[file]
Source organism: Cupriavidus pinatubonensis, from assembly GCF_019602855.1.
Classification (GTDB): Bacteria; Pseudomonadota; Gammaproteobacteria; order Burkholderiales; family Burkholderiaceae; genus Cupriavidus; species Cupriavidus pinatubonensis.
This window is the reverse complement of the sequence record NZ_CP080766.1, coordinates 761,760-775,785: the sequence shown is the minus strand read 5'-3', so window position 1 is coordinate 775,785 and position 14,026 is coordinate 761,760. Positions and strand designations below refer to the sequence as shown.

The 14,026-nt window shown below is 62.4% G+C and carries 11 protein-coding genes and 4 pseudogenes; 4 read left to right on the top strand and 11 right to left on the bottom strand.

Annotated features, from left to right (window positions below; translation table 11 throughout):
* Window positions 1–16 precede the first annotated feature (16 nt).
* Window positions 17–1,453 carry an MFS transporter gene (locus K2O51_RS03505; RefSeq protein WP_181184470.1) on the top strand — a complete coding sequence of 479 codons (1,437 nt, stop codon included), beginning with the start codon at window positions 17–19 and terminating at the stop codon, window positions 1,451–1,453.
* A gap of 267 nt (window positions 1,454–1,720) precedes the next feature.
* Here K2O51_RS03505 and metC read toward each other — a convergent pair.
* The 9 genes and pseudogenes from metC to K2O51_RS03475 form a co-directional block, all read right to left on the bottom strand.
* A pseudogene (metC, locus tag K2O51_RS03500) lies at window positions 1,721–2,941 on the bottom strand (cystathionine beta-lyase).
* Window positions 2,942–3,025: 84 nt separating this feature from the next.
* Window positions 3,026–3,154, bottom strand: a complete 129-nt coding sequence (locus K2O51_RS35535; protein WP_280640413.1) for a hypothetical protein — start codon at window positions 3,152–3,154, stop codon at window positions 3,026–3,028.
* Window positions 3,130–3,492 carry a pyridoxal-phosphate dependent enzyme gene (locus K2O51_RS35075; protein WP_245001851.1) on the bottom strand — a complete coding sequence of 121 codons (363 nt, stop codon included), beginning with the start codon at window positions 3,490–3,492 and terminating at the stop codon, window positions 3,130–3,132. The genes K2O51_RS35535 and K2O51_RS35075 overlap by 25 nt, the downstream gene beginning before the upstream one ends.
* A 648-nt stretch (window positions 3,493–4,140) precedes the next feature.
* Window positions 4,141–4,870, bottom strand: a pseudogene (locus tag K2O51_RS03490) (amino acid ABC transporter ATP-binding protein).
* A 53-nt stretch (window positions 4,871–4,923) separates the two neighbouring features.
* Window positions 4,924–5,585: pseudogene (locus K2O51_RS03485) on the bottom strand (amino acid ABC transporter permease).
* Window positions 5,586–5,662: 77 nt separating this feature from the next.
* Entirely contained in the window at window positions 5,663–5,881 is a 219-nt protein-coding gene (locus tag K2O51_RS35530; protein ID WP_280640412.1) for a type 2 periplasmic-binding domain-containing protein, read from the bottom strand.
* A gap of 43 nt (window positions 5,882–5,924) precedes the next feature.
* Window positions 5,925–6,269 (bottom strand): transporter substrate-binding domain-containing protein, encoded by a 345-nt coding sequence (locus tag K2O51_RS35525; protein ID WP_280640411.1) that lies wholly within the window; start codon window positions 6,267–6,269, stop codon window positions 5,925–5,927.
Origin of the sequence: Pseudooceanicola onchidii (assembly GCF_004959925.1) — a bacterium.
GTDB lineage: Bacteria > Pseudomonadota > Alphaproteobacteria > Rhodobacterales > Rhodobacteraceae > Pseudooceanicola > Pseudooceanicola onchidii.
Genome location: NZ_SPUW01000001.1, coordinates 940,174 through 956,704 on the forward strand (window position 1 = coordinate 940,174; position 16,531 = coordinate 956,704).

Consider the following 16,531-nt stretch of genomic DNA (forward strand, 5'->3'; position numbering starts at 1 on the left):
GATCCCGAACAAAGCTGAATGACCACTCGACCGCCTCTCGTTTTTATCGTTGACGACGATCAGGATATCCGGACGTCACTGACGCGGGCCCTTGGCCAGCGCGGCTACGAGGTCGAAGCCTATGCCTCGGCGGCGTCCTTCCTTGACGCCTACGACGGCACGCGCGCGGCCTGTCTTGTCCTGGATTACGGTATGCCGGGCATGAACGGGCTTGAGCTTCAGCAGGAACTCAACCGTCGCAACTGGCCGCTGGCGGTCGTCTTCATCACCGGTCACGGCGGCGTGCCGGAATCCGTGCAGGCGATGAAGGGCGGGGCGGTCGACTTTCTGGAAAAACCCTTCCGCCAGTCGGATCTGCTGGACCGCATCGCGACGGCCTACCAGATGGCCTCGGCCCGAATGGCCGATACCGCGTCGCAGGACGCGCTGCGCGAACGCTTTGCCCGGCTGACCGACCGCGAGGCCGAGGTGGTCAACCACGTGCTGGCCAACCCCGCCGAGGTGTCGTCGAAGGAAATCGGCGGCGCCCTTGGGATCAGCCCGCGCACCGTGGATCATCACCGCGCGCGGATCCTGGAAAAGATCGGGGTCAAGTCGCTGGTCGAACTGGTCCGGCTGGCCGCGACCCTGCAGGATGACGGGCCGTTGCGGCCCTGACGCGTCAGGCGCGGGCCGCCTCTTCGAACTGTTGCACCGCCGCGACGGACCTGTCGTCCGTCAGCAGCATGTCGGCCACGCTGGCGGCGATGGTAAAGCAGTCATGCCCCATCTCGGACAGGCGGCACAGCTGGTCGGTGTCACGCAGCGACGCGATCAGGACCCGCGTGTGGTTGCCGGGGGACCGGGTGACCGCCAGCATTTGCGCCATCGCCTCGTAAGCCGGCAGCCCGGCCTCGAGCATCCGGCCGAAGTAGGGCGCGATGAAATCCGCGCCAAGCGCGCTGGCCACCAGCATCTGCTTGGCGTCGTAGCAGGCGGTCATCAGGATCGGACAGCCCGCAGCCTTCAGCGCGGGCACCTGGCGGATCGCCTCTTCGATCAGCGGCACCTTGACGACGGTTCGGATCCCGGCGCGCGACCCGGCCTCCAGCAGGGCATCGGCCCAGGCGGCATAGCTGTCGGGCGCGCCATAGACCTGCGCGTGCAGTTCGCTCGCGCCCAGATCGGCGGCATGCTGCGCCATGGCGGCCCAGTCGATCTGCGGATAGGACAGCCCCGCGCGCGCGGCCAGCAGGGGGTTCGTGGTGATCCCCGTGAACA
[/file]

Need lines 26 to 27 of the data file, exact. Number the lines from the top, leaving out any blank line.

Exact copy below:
Consider the following 16,531-nt stretch of genomic DNA (forward strand, 5'->3'; position numbering starts at 1 on the left):
GATCCCGAACAAAGCTGAATGACCACTCGACCGCCTCTCGTTTTTATCGTTGACGACGATCAGGATATCCGGACGTCACTGACGCGGGCCCTTGGCCAGCGCGGCTACGAGGTCGAAGCCTATGCCTCGGCGGCGTCCTTCCTTGACGCCTACGACGGCACGCGCGCGGCCTGTCTTGTCCTGGATTACGGTATGCCGGGCATGAACGGGCTTGAGCTTCAGCAGGAACTCAACCGTCGCAACTGGCCGCTGGCGGTCGTCTTCATCACCGGTCACGGCGGCGTGCCGGAATCCGTGCAGGCGATGAAGGGCGGGGCGGTCGACTTTCTGGAAAAACCCTTCCGCCAGTCGGATCTGCTGGACCGCATCGCGACGGCCTACCAGATGGCCTCGGCCCGAATGGCCGATACCGCGTCGCAGGACGCGCTGCGCGAACGCTTTGCCCGGCTGACCGACCGCGAGGCCGAGGTGGTCAACCACGTGCTGGCCAACCCCGCCGAGGTGTCGTCGAAGGAAATCGGCGGCGCCCTTGGGATCAGCCCGCGCACCGTGGATCATCACCGCGCGCGGATCCTGGAAAAGATCGGGGTCAAGTCGCTGGTCGAACTGGTCCGGCTGGCCGCGACCCTGCAGGATGACGGGCCGTTGCGGCCCTGACGCGTCAGGCGCGGGCCGCCTCTTCGAACTGTTGCACCGCCGCGACGGACCTGTCGTCCGTCAGCAGCATGTCGGCCACGCTGGCGGCGATGGTAAAGCAGTCATGCCCCATCTCGGACAGGCGGCACAGCTGGTCGGTGTCACGCAGCGACGCGATCAGGACCCGCGTGTGGTTGCCGGGGGACCGGGTGACCGCCAGCATTTGCGCCATCGCCTCGTAAGCCGGCAGCCCGGCCTCGAGCATCCGGCCGAAGTAGGGCGCGATGAAATCCGCGCCAAGCGCGCTGGCCACCAGCATCTGCTTGGCGTCGTAGCAGGCGGTCATCAGGATCGGACAGCCCGCAGCCTTCAGCGCGGGCACCTGGCGGATCGCCTCTTCGATCAGCGGCACCTTGACGACGGTTCGGATCCCGGCGCGCGACCCGGCCTCCAGCAGGGCATCGGCCCAGGCGGCATAGCTGTCGGGCGCGCCATAGACCTGCGCGTGCAGTTCGCTCGCGCCCAGATCGGCGGCATGCTGCGCCATGGCGGCCCAGTCGATCTGCGGATAGGACAGCCCCGCGCGCGCGGCCAGCAGGGGGTTCGTGGTGATCCCCGTGAACA